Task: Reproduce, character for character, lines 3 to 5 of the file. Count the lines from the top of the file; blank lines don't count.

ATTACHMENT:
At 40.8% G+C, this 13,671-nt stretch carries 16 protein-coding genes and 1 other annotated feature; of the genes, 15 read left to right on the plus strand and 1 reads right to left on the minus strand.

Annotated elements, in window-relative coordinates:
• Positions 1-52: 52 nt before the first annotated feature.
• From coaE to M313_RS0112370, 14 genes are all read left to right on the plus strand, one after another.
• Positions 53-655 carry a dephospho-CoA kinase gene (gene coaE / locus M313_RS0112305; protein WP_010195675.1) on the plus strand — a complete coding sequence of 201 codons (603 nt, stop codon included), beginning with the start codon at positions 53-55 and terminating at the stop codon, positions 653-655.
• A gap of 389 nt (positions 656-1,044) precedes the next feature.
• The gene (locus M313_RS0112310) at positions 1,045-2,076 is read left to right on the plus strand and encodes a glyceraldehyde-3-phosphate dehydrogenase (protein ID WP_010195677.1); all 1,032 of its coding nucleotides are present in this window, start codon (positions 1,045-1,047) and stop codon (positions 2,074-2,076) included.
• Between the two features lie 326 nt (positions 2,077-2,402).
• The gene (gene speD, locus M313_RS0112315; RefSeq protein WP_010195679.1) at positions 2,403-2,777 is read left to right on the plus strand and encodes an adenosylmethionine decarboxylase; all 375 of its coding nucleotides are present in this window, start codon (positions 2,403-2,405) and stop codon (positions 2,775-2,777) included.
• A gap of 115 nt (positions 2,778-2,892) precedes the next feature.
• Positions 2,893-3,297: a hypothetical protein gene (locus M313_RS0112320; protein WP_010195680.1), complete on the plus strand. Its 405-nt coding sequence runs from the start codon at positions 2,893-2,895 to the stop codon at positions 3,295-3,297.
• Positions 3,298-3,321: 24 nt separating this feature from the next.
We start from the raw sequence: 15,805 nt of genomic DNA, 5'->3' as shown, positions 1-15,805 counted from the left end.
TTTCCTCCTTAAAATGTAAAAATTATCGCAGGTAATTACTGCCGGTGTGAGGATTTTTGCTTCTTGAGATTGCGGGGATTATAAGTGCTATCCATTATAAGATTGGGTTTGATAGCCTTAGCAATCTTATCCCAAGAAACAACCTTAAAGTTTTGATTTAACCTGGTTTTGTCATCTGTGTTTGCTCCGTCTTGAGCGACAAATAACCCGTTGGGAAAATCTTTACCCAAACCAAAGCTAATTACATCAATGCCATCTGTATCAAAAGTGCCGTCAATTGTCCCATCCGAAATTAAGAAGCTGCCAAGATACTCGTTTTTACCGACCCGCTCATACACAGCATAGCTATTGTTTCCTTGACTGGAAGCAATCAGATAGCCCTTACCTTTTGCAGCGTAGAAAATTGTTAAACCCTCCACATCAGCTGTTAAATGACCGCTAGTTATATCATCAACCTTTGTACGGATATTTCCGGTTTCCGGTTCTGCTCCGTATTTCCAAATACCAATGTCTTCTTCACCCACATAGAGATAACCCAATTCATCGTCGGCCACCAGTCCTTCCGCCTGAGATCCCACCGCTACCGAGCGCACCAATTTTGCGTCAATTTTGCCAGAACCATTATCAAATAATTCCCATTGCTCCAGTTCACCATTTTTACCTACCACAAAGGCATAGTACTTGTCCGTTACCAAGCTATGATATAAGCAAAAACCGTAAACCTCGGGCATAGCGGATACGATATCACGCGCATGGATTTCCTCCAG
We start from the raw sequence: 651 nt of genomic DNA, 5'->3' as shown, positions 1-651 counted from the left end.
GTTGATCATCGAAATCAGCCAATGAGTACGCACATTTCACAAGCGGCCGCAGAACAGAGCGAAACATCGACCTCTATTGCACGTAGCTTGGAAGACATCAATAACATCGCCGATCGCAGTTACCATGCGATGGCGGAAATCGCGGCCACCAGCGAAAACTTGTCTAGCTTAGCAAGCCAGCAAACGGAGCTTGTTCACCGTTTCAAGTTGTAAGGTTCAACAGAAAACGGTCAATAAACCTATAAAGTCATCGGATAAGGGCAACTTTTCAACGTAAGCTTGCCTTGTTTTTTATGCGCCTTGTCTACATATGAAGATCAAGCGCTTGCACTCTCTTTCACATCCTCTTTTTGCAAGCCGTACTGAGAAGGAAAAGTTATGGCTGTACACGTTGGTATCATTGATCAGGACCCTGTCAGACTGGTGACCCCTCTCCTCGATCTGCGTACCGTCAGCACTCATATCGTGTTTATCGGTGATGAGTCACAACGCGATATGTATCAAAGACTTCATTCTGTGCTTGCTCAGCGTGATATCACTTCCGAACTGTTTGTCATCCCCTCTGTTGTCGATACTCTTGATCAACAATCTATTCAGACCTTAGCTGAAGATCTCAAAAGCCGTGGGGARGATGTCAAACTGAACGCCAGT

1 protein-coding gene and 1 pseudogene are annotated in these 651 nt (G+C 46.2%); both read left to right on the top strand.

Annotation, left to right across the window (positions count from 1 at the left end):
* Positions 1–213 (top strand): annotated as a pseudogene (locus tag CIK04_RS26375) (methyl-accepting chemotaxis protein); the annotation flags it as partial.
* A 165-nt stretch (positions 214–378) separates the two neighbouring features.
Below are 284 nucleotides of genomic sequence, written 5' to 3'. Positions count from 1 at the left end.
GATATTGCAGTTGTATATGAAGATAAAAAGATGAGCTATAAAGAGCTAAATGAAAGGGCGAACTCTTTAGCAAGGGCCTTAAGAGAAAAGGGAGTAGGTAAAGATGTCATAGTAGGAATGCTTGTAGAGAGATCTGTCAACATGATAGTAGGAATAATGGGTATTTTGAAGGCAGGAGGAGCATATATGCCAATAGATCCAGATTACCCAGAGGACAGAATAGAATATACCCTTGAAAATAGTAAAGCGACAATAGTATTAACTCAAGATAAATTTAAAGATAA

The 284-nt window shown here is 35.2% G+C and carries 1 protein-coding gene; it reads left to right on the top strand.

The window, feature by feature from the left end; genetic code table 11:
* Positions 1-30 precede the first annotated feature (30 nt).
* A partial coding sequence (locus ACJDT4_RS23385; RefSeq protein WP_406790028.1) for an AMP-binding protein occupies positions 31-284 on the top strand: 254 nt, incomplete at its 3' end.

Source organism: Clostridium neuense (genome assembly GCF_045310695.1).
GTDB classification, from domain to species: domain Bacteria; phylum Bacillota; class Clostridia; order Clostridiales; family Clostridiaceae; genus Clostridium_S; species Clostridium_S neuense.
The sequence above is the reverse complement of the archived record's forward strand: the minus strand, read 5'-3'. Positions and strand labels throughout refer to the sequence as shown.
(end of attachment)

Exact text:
• Positions 1-52: 52 nt before the first annotated feature.
• From coaE to M313_RS0112370, 14 genes are all read left to right on the plus strand, one after another.
• Positions 53-655 carry a dephospho-CoA kinase gene (gene coaE / locus M313_RS0112305; protein WP_010195675.1) on the plus strand — a complete coding sequence of 201 codons (603 nt, stop codon included), beginning with the start codon at positions 53-55 and terminating at the stop codon, positions 653-655.